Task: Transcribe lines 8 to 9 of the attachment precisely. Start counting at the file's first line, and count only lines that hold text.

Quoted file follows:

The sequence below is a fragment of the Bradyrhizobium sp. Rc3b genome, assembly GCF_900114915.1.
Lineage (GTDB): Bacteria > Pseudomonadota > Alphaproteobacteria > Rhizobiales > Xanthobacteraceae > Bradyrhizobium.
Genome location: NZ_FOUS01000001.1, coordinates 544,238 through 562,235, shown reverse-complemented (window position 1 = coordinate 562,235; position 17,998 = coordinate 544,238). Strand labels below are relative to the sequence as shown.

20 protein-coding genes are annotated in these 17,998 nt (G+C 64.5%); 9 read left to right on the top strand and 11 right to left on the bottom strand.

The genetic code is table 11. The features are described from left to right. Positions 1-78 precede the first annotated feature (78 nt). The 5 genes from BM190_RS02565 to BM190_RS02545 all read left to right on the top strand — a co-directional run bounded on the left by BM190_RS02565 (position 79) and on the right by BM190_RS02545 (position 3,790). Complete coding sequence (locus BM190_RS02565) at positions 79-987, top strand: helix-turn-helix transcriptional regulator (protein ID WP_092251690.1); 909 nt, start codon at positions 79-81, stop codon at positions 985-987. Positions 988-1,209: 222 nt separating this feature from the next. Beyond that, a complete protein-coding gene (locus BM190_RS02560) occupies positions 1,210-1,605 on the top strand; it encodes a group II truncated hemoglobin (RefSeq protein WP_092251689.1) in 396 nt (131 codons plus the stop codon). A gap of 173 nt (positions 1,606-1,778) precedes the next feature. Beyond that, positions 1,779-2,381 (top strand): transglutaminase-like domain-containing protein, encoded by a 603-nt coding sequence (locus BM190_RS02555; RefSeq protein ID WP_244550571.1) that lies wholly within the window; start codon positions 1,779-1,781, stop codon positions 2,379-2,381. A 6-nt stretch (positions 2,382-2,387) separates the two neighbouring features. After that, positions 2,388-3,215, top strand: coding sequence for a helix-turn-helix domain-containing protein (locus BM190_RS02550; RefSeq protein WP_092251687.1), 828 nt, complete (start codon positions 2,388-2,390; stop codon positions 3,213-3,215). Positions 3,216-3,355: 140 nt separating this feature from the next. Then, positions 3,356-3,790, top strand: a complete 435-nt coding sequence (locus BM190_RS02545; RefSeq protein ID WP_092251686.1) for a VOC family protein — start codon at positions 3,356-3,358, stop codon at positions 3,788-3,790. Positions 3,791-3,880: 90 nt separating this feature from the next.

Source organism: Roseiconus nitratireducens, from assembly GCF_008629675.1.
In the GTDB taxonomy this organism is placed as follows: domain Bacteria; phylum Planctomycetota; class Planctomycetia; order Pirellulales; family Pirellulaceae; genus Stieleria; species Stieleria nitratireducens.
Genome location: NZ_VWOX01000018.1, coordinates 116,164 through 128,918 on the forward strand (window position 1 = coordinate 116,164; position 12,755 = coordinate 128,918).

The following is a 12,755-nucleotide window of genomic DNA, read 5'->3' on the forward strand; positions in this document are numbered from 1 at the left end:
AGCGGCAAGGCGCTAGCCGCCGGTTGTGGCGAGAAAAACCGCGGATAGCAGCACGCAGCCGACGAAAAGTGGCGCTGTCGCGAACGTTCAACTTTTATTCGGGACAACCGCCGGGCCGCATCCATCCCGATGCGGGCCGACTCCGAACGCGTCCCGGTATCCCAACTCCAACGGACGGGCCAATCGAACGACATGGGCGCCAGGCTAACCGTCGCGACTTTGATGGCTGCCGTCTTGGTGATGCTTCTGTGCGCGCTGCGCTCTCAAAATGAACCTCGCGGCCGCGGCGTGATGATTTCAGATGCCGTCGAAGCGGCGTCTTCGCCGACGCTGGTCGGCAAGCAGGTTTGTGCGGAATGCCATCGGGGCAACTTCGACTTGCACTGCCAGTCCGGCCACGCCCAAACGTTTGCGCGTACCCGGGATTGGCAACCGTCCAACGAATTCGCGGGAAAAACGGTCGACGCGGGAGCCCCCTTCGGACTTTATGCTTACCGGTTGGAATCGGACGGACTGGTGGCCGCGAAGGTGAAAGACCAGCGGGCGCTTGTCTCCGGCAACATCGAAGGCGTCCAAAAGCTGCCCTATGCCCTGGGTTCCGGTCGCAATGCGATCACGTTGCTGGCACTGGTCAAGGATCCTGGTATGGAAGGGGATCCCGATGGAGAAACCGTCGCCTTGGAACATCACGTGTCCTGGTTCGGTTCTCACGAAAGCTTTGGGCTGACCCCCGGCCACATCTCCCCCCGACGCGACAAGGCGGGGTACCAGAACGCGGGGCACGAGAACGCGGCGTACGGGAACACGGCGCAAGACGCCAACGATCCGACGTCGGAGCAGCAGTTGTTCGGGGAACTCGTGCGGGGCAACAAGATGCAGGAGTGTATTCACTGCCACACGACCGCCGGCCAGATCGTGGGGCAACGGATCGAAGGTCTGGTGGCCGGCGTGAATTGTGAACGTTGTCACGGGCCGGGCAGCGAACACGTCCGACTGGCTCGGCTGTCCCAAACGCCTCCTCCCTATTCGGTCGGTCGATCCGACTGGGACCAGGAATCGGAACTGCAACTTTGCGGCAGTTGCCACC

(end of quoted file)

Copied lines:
Genome location: NZ_VWOX01000018.1, coordinates 116,164 through 128,918 on the forward strand (window position 1 = coordinate 116,164; position 12,755 = coordinate 128,918).

The following is a 12,755-nucleotide window of genomic DNA, read 5'->3' on the forward strand; positions in this document are numbered from 1 at the left end: